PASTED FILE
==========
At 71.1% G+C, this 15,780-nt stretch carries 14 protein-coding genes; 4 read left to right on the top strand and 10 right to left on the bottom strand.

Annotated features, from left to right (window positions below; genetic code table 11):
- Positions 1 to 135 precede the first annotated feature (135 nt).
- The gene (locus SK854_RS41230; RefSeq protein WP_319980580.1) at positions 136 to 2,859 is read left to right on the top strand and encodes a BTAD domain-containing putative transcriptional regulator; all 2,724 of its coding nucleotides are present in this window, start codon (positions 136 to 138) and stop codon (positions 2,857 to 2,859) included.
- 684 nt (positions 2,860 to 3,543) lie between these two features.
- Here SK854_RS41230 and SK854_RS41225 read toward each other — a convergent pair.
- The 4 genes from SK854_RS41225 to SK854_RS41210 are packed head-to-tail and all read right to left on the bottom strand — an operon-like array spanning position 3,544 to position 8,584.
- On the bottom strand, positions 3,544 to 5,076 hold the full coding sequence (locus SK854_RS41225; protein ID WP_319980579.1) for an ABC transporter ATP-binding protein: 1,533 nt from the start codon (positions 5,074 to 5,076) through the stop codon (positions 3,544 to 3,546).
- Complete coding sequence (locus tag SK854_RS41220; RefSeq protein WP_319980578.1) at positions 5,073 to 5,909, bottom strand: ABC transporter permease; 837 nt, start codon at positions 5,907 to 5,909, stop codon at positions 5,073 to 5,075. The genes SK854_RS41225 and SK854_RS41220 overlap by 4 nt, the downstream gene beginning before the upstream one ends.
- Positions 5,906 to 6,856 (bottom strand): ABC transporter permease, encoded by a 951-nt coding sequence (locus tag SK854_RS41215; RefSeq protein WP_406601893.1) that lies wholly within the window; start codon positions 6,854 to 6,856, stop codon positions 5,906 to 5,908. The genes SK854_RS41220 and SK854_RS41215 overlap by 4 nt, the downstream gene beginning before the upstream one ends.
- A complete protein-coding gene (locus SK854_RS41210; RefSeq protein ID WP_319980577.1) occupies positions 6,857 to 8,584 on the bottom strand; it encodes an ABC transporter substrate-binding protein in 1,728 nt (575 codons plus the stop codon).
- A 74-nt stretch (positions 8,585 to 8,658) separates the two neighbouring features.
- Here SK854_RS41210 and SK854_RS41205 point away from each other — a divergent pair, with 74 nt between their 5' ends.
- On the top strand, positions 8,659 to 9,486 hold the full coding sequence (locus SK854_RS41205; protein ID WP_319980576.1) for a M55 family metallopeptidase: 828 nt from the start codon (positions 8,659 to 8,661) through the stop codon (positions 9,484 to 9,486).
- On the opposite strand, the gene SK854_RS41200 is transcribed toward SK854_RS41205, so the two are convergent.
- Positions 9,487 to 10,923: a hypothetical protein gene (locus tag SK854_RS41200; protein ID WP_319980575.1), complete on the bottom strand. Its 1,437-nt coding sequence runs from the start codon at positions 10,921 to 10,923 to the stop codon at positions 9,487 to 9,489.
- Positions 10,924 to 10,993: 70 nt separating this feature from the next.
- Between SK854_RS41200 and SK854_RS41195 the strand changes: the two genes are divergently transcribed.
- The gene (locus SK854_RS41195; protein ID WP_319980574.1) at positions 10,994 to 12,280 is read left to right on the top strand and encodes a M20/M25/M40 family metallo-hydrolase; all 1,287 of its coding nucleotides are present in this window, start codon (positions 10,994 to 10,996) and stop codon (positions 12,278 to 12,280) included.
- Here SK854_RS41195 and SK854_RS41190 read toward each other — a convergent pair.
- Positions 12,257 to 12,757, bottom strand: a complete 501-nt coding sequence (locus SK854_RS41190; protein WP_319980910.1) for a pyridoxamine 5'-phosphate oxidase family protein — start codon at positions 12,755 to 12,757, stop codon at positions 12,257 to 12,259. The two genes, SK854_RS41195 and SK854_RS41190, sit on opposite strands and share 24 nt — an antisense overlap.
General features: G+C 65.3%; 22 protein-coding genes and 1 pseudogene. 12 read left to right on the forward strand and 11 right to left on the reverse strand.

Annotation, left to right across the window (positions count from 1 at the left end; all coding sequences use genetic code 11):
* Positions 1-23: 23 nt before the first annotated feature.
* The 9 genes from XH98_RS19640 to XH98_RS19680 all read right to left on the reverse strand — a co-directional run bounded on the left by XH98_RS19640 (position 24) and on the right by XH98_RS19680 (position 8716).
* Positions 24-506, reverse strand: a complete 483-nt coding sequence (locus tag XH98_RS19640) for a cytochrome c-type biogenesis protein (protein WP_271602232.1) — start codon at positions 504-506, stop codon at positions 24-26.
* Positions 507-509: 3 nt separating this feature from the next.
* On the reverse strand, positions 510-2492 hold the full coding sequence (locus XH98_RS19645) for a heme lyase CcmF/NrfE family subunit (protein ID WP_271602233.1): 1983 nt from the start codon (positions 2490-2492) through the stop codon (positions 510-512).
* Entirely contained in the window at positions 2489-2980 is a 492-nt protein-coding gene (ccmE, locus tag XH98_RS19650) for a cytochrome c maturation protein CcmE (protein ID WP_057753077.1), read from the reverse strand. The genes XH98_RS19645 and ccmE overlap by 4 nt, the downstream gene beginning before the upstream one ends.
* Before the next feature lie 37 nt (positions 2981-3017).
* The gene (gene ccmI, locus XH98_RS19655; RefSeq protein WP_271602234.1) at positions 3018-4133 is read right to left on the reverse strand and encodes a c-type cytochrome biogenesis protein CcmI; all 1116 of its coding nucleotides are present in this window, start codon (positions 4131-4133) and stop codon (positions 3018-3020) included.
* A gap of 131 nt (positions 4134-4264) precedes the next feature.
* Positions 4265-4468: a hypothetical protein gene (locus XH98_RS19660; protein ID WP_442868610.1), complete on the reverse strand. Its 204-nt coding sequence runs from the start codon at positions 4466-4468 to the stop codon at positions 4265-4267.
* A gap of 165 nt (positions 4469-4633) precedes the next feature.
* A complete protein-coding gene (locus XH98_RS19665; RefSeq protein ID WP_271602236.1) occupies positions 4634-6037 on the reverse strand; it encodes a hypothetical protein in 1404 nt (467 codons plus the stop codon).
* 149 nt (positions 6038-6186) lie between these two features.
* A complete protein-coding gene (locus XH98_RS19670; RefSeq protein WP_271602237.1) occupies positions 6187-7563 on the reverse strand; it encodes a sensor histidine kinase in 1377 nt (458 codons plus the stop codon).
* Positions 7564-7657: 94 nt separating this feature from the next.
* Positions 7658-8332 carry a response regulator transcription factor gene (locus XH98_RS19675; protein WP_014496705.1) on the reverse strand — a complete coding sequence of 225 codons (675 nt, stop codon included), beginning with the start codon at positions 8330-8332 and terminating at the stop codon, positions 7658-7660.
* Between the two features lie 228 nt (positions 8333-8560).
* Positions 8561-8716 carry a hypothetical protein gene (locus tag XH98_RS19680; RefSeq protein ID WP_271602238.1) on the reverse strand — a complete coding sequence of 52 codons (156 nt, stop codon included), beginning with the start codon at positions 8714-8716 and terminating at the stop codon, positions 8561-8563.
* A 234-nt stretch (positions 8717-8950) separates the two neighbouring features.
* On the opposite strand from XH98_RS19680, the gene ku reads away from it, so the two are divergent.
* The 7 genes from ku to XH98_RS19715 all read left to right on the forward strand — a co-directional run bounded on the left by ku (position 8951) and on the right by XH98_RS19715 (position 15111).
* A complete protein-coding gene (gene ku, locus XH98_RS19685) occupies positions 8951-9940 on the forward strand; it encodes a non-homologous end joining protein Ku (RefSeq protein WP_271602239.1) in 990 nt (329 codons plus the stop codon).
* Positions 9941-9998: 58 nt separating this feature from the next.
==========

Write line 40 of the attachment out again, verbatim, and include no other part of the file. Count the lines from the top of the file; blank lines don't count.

* Between the two features lie 228 nt (positions 8333-8560).